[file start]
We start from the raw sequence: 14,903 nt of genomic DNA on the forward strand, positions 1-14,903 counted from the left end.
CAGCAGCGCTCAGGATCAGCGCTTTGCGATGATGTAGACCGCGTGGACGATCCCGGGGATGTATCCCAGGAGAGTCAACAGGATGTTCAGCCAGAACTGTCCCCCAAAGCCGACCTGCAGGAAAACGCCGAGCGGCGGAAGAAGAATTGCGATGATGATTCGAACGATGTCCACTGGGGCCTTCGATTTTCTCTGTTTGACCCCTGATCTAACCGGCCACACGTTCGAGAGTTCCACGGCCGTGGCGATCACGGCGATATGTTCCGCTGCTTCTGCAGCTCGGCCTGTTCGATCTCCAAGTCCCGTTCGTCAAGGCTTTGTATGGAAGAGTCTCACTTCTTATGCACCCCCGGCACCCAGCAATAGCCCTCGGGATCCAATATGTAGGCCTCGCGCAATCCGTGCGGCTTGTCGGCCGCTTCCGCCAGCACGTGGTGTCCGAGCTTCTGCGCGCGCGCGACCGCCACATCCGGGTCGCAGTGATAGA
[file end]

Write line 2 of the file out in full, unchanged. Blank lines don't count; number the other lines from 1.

CAGCAGCGCTCAGGATCAGCGCTTTGCGATGATGTAGACCGCGTGGACGATCCCGGGGATGTATCCCAGGAGAGTCAACAGGATGTTCAGCCAGAACTGTCCCCCAAAGCCGACCTGCAGGAAAACGCCGAGCGGCGGAAGAAGAATTGCGATGATGATTCGAACGATGTCCACTGGGGCCTTCGATTTTCTCTGTTTGACCCCTGATCTAACCGGCCACACGTTCGAGAGTTCCACGGCCGTGGCGATCACGGCGATATGTTCCGCTGCTTCTGCAGCTCGGCCTGTTCGATCTCCAAGTCCCGTTCGTCAAGGCTTTGTATGGAAGAGTCTCACTTCTTATGCACCCCCGGCACCCAGCAATAGCCCTCGGGATCCAATATGTAGGCCTCGCGCAATCCGTGCGGCTTGTCGGCCGCTTCCGCCAGCACGTGGTGTCCGAGCTTCTGCGCGCGCGCGACCGCCACATCCGGGTCGCAGTGATAGA